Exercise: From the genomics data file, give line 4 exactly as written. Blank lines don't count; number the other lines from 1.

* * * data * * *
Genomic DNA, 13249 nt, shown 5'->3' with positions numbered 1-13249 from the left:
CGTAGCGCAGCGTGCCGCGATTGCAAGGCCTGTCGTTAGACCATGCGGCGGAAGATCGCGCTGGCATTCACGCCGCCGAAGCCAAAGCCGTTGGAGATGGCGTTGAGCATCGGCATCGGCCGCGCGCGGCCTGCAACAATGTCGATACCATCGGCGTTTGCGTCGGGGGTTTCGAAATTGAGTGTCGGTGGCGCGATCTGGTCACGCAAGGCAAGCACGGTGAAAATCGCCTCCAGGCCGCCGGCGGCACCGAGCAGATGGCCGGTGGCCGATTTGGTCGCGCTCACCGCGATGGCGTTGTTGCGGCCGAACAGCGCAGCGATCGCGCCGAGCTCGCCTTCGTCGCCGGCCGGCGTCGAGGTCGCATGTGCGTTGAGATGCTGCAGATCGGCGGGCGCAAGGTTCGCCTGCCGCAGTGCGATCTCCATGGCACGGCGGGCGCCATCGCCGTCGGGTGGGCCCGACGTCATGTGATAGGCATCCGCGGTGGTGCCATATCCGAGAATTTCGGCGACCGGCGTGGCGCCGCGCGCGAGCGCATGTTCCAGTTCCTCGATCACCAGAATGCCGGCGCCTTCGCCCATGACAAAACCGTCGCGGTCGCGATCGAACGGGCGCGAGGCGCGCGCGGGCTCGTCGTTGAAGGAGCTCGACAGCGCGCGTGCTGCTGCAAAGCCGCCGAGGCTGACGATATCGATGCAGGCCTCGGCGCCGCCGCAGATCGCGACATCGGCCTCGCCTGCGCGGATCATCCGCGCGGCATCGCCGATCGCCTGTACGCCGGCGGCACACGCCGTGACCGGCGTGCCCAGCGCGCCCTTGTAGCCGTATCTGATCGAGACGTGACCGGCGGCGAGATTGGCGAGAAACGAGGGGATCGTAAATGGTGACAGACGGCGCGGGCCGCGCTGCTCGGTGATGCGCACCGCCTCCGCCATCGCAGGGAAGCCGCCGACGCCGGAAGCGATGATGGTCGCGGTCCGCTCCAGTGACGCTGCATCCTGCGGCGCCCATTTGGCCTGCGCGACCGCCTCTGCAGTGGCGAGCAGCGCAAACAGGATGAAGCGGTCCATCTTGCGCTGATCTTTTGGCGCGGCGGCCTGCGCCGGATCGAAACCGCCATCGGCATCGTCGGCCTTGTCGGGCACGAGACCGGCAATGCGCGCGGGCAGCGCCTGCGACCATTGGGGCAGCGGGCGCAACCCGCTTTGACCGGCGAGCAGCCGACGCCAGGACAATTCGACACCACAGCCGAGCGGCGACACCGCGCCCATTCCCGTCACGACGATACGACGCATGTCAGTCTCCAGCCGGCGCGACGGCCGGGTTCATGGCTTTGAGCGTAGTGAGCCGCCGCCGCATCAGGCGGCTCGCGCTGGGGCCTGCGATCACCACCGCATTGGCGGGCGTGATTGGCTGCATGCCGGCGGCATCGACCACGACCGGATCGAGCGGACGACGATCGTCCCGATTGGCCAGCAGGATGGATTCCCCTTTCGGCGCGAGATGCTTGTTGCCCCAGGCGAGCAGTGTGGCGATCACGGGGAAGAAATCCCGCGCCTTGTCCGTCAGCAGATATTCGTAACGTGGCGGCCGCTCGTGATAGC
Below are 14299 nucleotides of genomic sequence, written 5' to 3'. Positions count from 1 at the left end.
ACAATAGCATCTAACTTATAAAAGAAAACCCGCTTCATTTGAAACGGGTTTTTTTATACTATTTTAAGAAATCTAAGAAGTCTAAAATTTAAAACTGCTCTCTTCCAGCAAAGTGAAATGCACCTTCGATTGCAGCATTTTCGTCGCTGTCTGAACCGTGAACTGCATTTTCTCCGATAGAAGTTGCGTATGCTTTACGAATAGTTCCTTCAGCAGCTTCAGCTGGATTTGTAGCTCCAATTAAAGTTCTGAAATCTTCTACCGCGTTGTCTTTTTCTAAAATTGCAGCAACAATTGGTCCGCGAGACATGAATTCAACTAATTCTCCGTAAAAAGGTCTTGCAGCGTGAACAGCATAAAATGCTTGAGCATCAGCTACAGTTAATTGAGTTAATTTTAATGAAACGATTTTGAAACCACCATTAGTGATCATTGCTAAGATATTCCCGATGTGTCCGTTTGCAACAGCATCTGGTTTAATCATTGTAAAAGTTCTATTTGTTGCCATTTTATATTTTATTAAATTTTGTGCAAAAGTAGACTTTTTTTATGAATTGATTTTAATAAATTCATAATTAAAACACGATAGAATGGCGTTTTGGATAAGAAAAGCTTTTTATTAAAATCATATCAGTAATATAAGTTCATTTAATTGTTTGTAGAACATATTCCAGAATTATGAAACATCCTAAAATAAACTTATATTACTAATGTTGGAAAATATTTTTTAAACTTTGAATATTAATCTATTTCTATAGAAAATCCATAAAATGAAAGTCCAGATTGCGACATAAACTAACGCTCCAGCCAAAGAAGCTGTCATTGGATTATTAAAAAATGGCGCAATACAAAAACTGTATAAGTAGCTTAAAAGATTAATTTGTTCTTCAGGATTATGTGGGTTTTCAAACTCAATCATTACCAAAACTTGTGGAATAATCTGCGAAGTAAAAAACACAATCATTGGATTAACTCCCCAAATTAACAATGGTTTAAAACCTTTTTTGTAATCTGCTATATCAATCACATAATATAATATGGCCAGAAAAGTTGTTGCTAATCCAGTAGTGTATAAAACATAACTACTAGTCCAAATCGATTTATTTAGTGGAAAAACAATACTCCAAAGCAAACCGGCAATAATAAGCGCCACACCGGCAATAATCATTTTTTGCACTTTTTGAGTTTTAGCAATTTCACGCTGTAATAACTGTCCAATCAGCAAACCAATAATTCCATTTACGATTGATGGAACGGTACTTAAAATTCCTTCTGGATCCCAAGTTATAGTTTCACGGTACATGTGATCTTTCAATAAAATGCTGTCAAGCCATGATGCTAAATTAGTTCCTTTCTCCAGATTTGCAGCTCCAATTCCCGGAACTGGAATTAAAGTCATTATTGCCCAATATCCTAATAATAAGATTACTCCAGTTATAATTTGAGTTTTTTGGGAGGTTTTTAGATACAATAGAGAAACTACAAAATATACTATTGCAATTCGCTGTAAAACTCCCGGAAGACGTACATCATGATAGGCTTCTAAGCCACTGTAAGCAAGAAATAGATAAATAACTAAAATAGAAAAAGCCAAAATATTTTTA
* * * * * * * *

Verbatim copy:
ACAATAGCATCTAACTTATAAAAGAAAACCCGCTTCATTTGAAACGGGTTTTTTTATACTATTTTAAGAAATCTAAGAAGTCTAAAATTTAAAACTGCTCTCTTCCAGCAAAGTGAAATGCACCTTCGATTGCAGCATTTTCGTCGCTGTCTGAACCGTGAACTGCATTTTCTCCGATAGAAGTTGCGTATGCTTTACGAATAGTTCCTTCAGCAGCTTCAGCTGGATTTGTAGCTCCAATTAAAGTTCTGAAATCTTCTACCGCGTTGTCTTTTTCTAAAATTGCAGCAACAATTGGTCCGCGAGACATGAATTCAACTAATTCTCCGTAAAAAGGTCTTGCAGCGTGAACAGCATAAAATGCTTGAGCATCAGCTACAGTTAATTGAGTTAATTTTAATGAAACGATTTTGAAACCACCATTAGTGATCATTGCTAAGATATTCCCGATGTGTCCGTTTGCAACAGCATCTGGTTTAATCATTGTAAAAGTTCTATTTGTTGCCATTTTATATTTTATTAAATTTTGTGCAAAAGTAGACTTTTTTTATGAATTGATTTTAATAAATTCATAATTAAAACACGATAGAATGGCGTTTTGGATAAGAAAAGCTTTTTATTAAAATCATATCAGTAATATAAGTTCATTTAATTGTTTGTAGAACATATTCCAGAATTATGAAACATCCTAAAATAAACTTATATTACTAATGTTGGAAAATATTTTTTAAACTTTGAATATTAATCTATTTCTATAGAAAATCCATAAAATGAAAGTCCAGATTGCGACATAAACTAACGCTCCAGCCAAAGAAGCTGTCATTGGATTATTAAAAAATGGCGCAATACAAAAACTGTATAAGTAGCTTAAAAGATTAATTTGTTCTTCAGGATTATGTGGGTTTTCAAACTCAATCATTACCAAAACTTGTGGAATAATCTGCGAAGTAAAAAACACAATCATTGGATTAACTCCCCAAATTAACAATGGTTTAAAACCTTTTTTGTAATCTGCTATATCAATCACATAATATAATATGGCCAGAAAAGTTGTTGCTAATCCAGTAGTGTATAAAACATAACTACTAGTCCAAATCGATTTATTTAGTGGAAAAACAATACTCCAAAGCAAACCGGCAATAATAAGCGCCACACCGGCAATAATCATTTTTTGCACTTTTTGAGTTTTAGCAATTTCACGCTGTAATAACTGTCCAATCAGCAAACCAATAATTCCATTTACGATTGATGGAACGGTACTTAAAATTCCTTCTGGATCCCAAGTTATAGTTTCACGGTACATGTGATCTTTCAATAAAATGCTGTCAAGCCATGATGCTAAATTAGTTCCTTTCTCCAGATTTGCAGCTCCAATTCCCGGAACTGGAATTAAAGTCATTATTGCCCAATATCCTAATAATAAGATTACTCCAGTTATAATTTGAGTTTTTTGGGAGGTTTTTAGATACAATAGAGAAACTACAAAATATACTATTGCAATTCGCTGTAAAACTCCCGGAAGACGTACATCATGATAGGCTTCTAAGCCACTGTAAGCAAGAAATAGATAAATAACTAAAATAGAAAAAGCCAAAATATTTTTA